We do business with people (people that we know, like and trust). We spend time building strong relationships with co-workers and other partners. We want them to share in a common purpose and values. We hire for “fit”. We spend time and money on “team building” activities to develop relationships in order to make our team function well. We do all of this because we know that business is personal.
But when those same relationships come to an end—either because of issues with performance, or simply because of a project that didn’t work out—I often hear folks whip out the old saw: “It’s just business, nothing personal.” I’ve said it more than once when I had to lay someone off; but when I heard someone say it this week it suddenly sounded all wrong!
How does it sound to you?
What goes on in your head when someone says, “Nothing personal, it’s just business…“? Instinctively, I brace myself to hear something terrible like, “…we’re letting you go.” Makes sense, right? Because, let’s face it, no one ever says, “It’s not personal, it’s just business—we’re giving you a promotion and a big raise!” Of course not! Those positive occasions are deeply personal. Instead we say, “You’ve done great work, we think you’re adding a lot to the team, we want to have you around for a long time…” When we want to say something positive, it’s always personal.
So why do we feel the need to take the “personal” out of bad things?
When I hear “It’s nothing personal…” my brain translates it into “I’m about to say something bad; but I don’t want to deal with your emotional reaction so, I’m just putting it in this box called ‘business’ where I can’t be held responsible for your emotions.”
But I have emotions, we all do. Telling to me keep them in a box just feels crazy, and a little intimidating. Maybe what you are really saying is, “Since I’m about to end this relationship, I don’t want to invest the time or energy in your emotional reaction. So take those feelings and stuff ‘em; there’s no room for them here.” If you truly are ending the relationship, I guess that’s a choice you could make. But in this hyper-connected world—even if someone is getting terminated from their job, or you’re cutting a partner from a project—it’s likely that you still want their goodwill, right? You never know when you might need them, or a good word from them, in the future. Maybe telling them to “take those feelings and stuff ‘em” might not be a good long-term strategy…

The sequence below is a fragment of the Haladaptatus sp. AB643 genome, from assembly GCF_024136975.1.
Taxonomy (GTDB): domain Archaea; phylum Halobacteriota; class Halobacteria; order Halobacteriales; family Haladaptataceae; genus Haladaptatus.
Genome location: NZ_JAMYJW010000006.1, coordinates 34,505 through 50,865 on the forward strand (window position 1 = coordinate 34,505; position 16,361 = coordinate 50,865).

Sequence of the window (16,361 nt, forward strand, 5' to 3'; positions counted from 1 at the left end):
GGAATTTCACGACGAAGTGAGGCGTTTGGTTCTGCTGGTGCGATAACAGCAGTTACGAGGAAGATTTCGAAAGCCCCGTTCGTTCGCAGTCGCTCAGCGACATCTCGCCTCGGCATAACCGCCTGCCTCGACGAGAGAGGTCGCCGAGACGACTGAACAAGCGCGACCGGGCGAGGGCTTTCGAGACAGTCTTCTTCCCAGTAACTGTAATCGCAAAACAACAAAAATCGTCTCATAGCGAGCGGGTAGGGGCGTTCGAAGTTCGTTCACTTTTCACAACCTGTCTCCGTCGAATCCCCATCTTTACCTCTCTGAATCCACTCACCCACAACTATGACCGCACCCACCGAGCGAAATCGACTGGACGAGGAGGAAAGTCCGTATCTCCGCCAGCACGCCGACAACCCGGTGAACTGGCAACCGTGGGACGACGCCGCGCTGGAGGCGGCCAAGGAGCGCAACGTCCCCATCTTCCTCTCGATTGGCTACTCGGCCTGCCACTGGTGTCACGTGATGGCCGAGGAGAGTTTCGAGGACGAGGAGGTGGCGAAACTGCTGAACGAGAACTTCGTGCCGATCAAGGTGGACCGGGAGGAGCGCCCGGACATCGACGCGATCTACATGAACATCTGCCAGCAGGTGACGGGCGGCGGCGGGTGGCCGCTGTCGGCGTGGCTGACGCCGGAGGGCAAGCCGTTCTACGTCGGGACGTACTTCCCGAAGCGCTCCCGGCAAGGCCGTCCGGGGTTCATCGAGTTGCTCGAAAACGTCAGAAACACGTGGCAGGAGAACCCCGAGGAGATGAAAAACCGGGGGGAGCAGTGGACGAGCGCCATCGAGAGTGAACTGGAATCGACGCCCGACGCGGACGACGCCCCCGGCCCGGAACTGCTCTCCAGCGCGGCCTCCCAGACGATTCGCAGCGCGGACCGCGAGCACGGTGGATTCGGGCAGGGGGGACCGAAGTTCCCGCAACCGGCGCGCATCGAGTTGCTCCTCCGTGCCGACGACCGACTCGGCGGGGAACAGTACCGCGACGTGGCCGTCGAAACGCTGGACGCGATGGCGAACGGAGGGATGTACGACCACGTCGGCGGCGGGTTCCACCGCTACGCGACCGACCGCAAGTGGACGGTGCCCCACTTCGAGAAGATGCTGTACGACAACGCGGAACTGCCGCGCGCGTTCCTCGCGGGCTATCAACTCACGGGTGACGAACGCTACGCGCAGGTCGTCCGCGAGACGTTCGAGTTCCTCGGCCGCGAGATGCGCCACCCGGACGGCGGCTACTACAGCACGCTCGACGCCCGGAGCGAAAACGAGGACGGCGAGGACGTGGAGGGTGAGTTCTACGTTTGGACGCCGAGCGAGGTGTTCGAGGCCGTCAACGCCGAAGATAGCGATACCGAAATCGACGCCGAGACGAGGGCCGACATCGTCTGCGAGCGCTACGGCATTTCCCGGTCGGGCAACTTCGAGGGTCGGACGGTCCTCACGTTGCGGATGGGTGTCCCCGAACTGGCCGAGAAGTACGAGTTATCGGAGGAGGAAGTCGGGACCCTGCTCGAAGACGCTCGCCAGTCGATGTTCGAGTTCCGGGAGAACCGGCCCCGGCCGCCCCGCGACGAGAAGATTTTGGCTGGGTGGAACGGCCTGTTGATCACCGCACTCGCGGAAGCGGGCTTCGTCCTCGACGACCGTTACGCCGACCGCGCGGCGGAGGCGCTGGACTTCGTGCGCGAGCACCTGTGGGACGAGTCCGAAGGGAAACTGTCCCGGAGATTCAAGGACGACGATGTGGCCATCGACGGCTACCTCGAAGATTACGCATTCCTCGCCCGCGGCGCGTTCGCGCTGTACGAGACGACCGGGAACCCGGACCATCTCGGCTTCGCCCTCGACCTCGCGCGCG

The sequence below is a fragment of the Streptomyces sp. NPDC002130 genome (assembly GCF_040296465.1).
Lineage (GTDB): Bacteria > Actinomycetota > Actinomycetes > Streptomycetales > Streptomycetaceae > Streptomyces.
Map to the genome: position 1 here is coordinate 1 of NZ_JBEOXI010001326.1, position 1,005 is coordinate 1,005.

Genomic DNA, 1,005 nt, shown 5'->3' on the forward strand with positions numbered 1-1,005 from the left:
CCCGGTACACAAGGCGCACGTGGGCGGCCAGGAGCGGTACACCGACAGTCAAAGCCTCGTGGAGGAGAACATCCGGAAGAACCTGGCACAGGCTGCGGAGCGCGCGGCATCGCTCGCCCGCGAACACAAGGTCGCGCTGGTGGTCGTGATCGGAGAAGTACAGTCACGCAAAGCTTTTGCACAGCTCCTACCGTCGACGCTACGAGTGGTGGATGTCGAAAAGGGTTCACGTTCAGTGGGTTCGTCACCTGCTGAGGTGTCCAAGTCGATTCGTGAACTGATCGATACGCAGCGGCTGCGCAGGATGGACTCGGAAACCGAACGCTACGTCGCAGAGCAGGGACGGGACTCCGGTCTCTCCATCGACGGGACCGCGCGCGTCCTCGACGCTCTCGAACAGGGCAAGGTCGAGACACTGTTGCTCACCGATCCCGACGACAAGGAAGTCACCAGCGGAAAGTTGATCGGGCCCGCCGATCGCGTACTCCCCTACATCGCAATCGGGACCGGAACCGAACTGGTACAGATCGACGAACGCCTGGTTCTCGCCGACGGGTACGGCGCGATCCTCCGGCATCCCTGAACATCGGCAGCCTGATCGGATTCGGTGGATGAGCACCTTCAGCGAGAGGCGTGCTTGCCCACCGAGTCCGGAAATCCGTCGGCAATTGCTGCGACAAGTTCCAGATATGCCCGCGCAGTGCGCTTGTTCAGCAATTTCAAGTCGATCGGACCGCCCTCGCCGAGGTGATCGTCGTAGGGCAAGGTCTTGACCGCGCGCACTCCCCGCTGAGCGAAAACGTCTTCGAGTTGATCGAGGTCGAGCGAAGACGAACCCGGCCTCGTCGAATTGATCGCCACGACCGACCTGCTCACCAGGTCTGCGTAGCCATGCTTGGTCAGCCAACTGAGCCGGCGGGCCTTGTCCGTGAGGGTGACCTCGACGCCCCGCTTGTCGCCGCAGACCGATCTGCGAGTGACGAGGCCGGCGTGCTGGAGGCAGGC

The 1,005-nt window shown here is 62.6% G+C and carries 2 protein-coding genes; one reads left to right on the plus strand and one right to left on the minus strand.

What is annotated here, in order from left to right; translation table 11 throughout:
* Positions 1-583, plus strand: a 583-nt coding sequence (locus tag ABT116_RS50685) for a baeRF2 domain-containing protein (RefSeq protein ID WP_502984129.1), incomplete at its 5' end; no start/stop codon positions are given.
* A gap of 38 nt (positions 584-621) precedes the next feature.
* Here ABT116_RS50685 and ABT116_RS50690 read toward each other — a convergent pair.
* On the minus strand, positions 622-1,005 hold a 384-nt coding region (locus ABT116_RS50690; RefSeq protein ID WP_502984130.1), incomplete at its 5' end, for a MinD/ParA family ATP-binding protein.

See what I’m saying’? We put all of that “personal” stuff into the start of business relationships; we just don’t want it to be there at the end of those same relationships. Why? Could it be that we are uncomfortable with our own feelings? We are ending a relationship with someone that we did know, like and trust—at some point. But now…not so much. Rather than acknowledging those feelings, we try to ignore them (which means we need to make sure that you don’t get a chance to bring them up).
What to do instead?
I’m not a fan of long, drawn-out, termination conversations. I truly believe that there’s not a lot of good that can come from that. But that doesn’t mean that I can’t acknowledge the pain of the situation.
I’ve made a difficult decision. Based on your recent performance, I’ve decided to terminate your employment with us. We’ve done some good work together and I’m sure you will do good work in another role. I want to do everything I can to help you move on and find that new role. I’m sure you are feeling a lot of emotions right now; anger, fear, sadness, maybe a little relief… I’m just sorry it had to end like this.
How’s that for making room for some emotion? I’m sure others could do better. (Drop your best effort into the comments section—I’d love to see it!) At least that conversation acknowledges the feelings—unpleasant as they are, sure—but it gives permission for those feelings to be there. It also focuses both of us on the task ahead: separating from this organization and finding a home in a new one.
No one looks forward to having these conversations. But we will have them, no doubt. As painful as it is, I want to be able to respect the personhood of everyone at the table, when (for whatever reason) a working relationship is no longer “working”. Changing my approach to these conversations takes thought and courage; but the pay-off in integrity and my own capacity to deal with painful emotions makes it well worth it.